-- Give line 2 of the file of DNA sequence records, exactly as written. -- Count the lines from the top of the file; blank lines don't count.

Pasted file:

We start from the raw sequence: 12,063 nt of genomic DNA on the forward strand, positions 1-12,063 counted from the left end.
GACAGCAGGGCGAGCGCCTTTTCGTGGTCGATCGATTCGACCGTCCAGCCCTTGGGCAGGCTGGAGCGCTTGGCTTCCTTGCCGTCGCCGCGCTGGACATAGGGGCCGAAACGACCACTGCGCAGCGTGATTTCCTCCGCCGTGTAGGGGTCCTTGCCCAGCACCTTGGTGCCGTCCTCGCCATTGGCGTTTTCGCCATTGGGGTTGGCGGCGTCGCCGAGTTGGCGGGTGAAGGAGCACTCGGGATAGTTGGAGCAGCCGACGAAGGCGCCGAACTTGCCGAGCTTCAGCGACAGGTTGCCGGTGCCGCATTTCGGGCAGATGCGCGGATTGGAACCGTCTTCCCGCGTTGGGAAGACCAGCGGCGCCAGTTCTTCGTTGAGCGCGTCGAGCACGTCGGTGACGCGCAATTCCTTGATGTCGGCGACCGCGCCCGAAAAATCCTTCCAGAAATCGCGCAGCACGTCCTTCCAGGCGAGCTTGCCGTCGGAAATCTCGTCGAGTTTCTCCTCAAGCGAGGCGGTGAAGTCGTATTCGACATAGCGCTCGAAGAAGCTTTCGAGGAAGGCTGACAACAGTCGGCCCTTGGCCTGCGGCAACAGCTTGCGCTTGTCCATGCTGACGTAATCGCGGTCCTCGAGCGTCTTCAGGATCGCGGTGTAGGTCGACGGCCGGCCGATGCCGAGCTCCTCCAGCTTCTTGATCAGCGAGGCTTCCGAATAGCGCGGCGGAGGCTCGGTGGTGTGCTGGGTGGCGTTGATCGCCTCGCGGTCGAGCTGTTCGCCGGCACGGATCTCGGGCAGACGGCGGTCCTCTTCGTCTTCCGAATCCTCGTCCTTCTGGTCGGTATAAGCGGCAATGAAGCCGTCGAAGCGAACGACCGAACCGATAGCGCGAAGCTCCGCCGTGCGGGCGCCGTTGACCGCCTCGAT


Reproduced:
GACAGCAGGGCGAGCGCCTTTTCGTGGTCGATCGATTCGACCGTCCAGCCCTTGGGCAGGCTGGAGCGCTTGGCTTCCTTGCCGTCGCCGCGCTGGACATAGGGGCCGAAACGACCACTGCGCAGCGTGATTTCCTCCGCCGTGTAGGGGTCCTTGCCCAGCACCTTGGTGCCGTCCTCGCCATTGGCGTTTTCGCCATTGGGGTTGGCGGCGTCGCCGAGTTGGCGGGTGAAGGAGCACTCGGGATAGTTGGAGCAGCCGACGAAGGCGCCGAACTTGCCGAGCTTCAGCGACAGGTTGCCGGTGCCGCATTTCGGGCAGATGCGCGGATTGGAACCGTCTTCCCGCGTTGGGAAGACCAGCGGCGCCAGTTCTTCGTTGAGCGCGTCGAGCACGTCGGTGACGCGCAATTCCTTGATGTCGGCGACCGCGCCCGAAAAATCCTTCCAGAAATCGCGCAGCACGTCCTTCCAGGCGAGCTTGCCGTCGGAAATCTCGTCGAGTTTCTCCTCAAGCGAGGCGGTGAAGTCGTATTCGACATAGCGCTCGAAGAAGCTTTCGAGGAAGGCTGACAACAGTCGGCCCTTGGCCTGCGGCAACAGCTTGCGCTTGTCCATGCTGACGTAATCGCGGTCCTCGAGCGTCTTCAGGATCGCGGTGTAGGTCGACGGCCGGCCGATGCCGAGCTCCTCCAGCTTCTTGATCAGCGAGGCTTCCGAATAGCGCGGCGGAGGCTCGGTGGTGTGCTGGGTGGCGTTGATCGCCTCGCGGTCGAGCTGTTCGCCGGCACGGATCTCGGGCAGACGGCGGTCCTCTTCGTCTTCCGAATCCTCGTCCTTCTGGTCGGTATAAGCGGCAATGAAGCCGTCGAAGCGAACGACCGAACCGATAGCGCGAAGCTCCGCCGTGCGGGCGCCGTTGACCGCCTCGAT